Referring now to FIG. 4, a reference capacitance is calculated. Firstly, fluid is passed through a fluid line 160 in step 270. The capacitance of the fluid is sensed at step 280. The sensed capacitance is then recorded as the reference capacitance at step 290. It should be noted that the fluid passed through the fluid line 160 in FIG. 1 is an initializing fluid, meaning that all gas has been purged from the fluid prior to passing the fluid through the line or that it contains an accepted maximum content of gas. This reference capacitance value is stored to be used later in a comparison step. For example, the reference capacitance value may be stored in memory 175.
  • [0046]
    Referring now to FIG. 5, fluid is passed through the fluid line 160 at step 300. The capacitance of the fluid is sensed by first capacitor 110 at step 310. At step 320, the capacitance sensed by first capacitor 110 is compared with the reference capacitance value determined at step 290 of FIG. 4. If the sensed capacitance is equal to the reference capacitance as determined at step 330, no gas is detected at that time. If, however, the sensed capacitance is not equal to the reference capacitance, then gas is detected at that time as shown at step 340. If the sensed capacitance is below a threshold as determined at step 350, alarm 800 or other action may be triggered at step 360. If gas is detected, but the sensed capacitance is above the threshold, the alarm 800 will not be triggered.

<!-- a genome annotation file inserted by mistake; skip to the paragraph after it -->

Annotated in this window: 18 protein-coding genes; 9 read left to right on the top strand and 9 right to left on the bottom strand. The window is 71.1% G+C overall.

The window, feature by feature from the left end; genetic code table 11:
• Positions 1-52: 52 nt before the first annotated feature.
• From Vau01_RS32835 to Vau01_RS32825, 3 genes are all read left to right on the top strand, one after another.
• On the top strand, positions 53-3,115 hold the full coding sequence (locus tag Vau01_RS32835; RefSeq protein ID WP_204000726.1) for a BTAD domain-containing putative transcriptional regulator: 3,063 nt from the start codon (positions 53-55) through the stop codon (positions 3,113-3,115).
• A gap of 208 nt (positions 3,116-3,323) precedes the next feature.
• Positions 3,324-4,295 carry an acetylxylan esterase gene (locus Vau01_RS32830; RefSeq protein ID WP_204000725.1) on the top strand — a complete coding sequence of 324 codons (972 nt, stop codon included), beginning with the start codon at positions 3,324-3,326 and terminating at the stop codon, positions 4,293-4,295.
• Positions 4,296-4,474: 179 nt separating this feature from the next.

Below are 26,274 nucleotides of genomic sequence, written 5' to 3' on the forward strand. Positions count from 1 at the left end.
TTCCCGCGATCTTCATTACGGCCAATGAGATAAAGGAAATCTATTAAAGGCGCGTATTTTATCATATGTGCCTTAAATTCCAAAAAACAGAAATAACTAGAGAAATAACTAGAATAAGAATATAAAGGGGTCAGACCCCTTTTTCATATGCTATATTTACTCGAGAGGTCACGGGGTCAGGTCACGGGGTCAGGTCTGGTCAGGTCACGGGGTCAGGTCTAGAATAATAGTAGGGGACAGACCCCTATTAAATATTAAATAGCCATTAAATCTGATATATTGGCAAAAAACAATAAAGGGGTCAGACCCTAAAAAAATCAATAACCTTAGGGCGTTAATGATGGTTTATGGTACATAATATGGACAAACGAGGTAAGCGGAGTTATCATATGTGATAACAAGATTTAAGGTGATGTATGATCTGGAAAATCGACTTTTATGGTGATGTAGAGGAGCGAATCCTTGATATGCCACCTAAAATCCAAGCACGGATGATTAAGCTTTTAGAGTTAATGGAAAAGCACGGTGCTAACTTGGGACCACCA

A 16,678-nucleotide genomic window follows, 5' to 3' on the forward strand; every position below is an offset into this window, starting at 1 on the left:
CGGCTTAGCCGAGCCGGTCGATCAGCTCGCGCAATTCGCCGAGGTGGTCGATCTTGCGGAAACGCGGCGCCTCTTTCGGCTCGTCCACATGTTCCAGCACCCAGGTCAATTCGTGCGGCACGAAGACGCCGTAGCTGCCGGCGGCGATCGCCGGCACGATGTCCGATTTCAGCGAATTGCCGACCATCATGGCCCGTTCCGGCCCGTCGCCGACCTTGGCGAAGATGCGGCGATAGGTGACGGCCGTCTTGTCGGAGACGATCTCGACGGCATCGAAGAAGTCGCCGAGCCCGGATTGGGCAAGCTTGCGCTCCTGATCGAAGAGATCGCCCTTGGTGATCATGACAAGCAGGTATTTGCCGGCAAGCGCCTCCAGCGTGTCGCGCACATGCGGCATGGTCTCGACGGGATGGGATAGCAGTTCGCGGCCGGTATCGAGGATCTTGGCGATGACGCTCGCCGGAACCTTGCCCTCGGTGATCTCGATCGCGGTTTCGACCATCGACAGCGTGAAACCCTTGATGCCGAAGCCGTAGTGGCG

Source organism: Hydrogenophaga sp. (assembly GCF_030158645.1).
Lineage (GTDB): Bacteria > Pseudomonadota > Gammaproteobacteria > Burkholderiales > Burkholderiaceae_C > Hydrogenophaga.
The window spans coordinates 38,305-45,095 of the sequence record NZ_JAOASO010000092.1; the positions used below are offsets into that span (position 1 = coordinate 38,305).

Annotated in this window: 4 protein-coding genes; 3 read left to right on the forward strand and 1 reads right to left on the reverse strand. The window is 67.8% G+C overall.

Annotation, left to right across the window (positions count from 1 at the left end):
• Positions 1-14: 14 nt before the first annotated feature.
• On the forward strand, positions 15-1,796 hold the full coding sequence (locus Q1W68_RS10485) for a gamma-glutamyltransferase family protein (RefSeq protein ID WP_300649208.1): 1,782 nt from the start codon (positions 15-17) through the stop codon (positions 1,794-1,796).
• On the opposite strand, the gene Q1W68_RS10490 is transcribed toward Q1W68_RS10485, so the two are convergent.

• [0047]
    An example of another action that may be taken if the sensed capacitance is below a threshold at step 350 is stopping the flow of fluid to thereby prevent passage of gas to a patient. Another action may be to notify a caregiver of the gas in the line. Such notification can be performed remotely. Additionally, a combination of these exemplary actions may be performed.
  • [0048]